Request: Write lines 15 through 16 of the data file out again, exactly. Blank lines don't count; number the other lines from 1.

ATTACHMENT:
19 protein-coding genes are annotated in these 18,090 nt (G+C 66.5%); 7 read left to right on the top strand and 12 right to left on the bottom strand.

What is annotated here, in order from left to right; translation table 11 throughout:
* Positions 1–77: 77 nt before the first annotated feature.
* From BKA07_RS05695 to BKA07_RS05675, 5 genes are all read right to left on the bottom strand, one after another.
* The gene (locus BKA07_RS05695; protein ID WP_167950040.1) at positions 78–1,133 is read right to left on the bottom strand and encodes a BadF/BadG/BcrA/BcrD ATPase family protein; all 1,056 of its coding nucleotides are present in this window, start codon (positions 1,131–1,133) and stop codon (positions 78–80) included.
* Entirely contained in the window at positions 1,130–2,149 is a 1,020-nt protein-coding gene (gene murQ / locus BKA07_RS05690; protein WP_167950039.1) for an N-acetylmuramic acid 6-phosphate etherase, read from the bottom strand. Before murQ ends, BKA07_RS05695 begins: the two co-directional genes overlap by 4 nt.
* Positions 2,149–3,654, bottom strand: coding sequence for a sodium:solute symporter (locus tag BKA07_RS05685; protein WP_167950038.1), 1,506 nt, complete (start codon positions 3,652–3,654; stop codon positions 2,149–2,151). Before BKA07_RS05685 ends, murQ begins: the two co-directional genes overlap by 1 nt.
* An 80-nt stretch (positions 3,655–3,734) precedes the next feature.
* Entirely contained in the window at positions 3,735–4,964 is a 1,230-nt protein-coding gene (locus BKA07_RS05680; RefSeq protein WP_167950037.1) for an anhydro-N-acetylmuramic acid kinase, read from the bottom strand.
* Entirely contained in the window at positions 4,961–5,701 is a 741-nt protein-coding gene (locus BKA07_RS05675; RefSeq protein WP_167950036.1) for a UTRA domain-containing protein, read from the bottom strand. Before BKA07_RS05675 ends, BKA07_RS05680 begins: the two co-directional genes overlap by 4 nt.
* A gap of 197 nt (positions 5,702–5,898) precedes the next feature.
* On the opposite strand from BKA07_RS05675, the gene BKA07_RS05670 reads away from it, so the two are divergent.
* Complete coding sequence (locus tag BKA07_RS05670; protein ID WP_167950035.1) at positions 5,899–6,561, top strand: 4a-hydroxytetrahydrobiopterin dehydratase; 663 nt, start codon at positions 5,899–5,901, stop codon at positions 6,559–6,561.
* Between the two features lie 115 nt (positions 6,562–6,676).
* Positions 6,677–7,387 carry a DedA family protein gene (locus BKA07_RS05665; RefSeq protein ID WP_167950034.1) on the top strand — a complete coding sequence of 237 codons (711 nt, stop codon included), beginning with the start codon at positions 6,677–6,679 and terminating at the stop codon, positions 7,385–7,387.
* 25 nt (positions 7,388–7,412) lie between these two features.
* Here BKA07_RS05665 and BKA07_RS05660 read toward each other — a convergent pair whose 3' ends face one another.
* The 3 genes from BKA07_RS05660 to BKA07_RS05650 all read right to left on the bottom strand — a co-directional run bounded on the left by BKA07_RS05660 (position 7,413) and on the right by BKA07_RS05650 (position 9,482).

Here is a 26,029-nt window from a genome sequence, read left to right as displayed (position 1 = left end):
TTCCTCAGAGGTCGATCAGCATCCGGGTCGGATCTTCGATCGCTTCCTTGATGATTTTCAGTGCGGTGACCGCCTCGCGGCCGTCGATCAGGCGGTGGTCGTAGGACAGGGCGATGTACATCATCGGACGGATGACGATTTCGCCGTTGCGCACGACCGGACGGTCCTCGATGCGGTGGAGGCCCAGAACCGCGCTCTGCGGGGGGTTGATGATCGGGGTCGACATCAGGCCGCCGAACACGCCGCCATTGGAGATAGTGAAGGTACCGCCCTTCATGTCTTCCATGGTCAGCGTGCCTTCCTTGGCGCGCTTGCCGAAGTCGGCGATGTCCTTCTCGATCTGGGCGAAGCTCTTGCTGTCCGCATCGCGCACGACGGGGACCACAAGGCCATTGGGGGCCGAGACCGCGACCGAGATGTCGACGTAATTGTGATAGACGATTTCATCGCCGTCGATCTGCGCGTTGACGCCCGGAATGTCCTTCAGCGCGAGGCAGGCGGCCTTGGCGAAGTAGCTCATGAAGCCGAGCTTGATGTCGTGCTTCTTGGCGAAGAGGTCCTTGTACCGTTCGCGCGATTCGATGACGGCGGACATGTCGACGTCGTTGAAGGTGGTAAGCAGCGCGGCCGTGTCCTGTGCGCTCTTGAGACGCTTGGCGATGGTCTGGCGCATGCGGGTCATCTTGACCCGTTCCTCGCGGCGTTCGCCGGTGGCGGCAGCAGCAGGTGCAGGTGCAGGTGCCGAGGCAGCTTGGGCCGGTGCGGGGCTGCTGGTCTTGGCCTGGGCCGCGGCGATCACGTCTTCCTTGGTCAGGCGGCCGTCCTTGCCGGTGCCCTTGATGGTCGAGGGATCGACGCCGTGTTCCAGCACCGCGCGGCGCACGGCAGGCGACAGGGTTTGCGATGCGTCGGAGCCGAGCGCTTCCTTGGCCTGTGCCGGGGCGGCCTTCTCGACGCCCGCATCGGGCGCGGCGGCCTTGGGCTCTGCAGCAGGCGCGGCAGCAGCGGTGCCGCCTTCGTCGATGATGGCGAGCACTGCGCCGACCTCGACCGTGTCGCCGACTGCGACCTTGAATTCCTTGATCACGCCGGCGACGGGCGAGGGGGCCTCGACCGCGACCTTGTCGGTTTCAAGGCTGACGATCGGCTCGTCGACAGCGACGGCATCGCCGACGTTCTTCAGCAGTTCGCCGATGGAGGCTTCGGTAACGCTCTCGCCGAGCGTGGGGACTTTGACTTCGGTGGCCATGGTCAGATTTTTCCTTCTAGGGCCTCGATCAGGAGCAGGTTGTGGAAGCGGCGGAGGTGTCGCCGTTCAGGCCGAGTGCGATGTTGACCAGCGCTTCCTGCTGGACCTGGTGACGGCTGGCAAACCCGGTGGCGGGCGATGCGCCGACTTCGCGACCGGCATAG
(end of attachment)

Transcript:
* Positions 6,677–7,387 carry a DedA family protein gene (locus BKA07_RS05665; RefSeq protein ID WP_167950034.1) on the top strand — a complete coding sequence of 237 codons (711 nt, stop codon included), beginning with the start codon at positions 6,677–6,679 and terminating at the stop codon, positions 7,385–7,387.
* 25 nt (positions 7,388–7,412) lie between these two features.